However, itís also possible that the resale is occurring due to poor performance or something equally concerning. Many franchises are sold on because theyíre simply not profitable enough, others because the franchisee hasnít received the support they need from the franchisor. In some cases, the exclusive territory may have been poorly drawn up, and there's not sufficient business to keep the franchise alive. Whatever the reason, it's vital that your desire to become a franchisee doesnít override potential warning signs.
2. Do you bring anything extra to the franchise?
With franchise resales, itís also important to ask whether youíre going to bring anything extra to the franchise. What ideas do you have for its future? Do you intend to make any changes? If so, what impact are they likely to have? As you consider making the purchase, donít forget to recognise the fact that you will be moving into a long-established team thatís always been organised by a single individual. How is your leadership going to change this? Could your changes have a disruptive effect?
When it comes to working with an established team, you need to make sure that your contributions are going to be constructive. Employees will be used to doing things in a certain way and Ė though change isnít always bad Ė coming into a business and radically altering the way it operates may not be as effective as you imagine.
3. Is it the right franchise for you?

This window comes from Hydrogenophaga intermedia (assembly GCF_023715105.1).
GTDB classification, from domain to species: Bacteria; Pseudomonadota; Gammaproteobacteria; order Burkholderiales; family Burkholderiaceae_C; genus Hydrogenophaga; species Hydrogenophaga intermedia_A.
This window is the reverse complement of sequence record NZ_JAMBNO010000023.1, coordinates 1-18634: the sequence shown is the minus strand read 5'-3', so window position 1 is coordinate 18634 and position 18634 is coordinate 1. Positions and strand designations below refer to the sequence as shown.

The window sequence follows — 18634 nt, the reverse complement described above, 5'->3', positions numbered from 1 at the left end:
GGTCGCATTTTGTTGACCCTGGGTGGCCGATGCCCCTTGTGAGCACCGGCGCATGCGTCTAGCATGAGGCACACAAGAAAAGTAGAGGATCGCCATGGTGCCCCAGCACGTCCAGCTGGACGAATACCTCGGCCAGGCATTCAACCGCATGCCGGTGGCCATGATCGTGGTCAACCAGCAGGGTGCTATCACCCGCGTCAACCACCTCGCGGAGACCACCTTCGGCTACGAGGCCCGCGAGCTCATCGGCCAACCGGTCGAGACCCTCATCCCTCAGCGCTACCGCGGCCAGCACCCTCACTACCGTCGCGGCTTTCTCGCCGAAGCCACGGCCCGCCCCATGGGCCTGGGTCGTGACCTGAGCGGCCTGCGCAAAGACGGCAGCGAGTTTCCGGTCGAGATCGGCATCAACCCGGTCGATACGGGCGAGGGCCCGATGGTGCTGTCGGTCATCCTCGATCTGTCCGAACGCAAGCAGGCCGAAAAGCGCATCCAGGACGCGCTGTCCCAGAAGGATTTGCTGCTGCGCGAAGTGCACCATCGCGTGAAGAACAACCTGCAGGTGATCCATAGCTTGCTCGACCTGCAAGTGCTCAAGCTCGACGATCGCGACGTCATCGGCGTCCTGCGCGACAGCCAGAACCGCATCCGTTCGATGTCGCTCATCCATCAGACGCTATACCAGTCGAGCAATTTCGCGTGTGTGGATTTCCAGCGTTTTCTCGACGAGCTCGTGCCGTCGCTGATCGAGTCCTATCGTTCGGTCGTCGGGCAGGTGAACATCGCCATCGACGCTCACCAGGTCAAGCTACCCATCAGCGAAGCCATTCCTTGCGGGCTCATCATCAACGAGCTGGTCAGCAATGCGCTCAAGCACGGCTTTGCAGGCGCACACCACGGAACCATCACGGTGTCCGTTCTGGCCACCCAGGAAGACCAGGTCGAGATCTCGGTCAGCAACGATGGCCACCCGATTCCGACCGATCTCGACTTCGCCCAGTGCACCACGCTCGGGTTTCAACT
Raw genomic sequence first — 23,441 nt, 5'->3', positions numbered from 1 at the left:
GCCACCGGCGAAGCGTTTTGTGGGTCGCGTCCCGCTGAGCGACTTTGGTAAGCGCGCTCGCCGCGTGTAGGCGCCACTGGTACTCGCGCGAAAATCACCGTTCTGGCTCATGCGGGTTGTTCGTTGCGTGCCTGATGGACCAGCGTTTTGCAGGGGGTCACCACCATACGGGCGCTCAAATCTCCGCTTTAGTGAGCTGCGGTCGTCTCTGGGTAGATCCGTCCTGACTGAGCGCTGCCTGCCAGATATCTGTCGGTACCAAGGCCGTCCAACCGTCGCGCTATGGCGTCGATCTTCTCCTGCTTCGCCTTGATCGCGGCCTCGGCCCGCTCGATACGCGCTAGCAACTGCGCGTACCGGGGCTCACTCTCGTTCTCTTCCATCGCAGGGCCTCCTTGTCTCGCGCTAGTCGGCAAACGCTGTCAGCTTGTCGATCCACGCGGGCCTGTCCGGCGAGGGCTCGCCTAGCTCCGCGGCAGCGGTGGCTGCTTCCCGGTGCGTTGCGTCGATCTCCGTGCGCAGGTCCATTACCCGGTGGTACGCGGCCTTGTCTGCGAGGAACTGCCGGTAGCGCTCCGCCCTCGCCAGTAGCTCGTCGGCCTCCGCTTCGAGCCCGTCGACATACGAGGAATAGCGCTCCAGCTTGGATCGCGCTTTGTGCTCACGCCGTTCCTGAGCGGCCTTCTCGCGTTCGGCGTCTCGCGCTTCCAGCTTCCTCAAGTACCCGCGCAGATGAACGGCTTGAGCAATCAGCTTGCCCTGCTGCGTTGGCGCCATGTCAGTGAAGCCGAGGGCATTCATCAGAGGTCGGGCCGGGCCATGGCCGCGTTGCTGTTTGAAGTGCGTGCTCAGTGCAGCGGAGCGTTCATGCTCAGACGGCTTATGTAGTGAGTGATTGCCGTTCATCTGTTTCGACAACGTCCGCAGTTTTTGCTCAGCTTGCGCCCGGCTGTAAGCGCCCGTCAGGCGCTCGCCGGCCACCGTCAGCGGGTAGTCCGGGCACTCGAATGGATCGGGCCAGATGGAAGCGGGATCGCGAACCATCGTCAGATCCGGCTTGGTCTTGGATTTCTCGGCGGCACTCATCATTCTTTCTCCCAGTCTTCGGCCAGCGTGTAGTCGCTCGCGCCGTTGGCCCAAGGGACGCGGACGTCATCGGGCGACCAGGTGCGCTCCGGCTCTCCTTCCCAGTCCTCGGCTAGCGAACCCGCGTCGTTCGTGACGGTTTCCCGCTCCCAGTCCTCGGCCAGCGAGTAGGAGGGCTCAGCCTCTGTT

As well as considering whether the territory and franchise unit are right for you, potential buyers also need to consider the relationship with the franchisor. Are you entering into an agreement that benefits you both? Can you see yourself working closely with the franchisor? Is the franchise a good fit and is it where you want to be? Though everything else may be perfect, if the franchise isnít right itís going to be difficult to make a success of your business.
4. Have you done your due diligence?
Finally, itís essential that you carry out your due diligence. Whether youíre looking to buy famous franchises or complete unknowns, every franchisee should perform due diligence. Not only will it give you an indication of whether the business is financially viable, but it will also offer some insight into whether you're a suitable franchisee.
Resales can be a fantastic opportunity for the right buyer. However, franchisees need to be sure that theyíre making a good decision before they sign up. There are a variety of reasons the franchise may be up for sale and an enormous number of things that could go wrong with a resale. Franchisees also need to understand that theyíll be compared to the previous owner for a long time before the franchise becomes truly theirs. Despite this, if you think you've got what it takes and have done your research, a resale may be the ideal way to become a high-flying, successful franchisee.
The Editorial Team, Point Franchise ©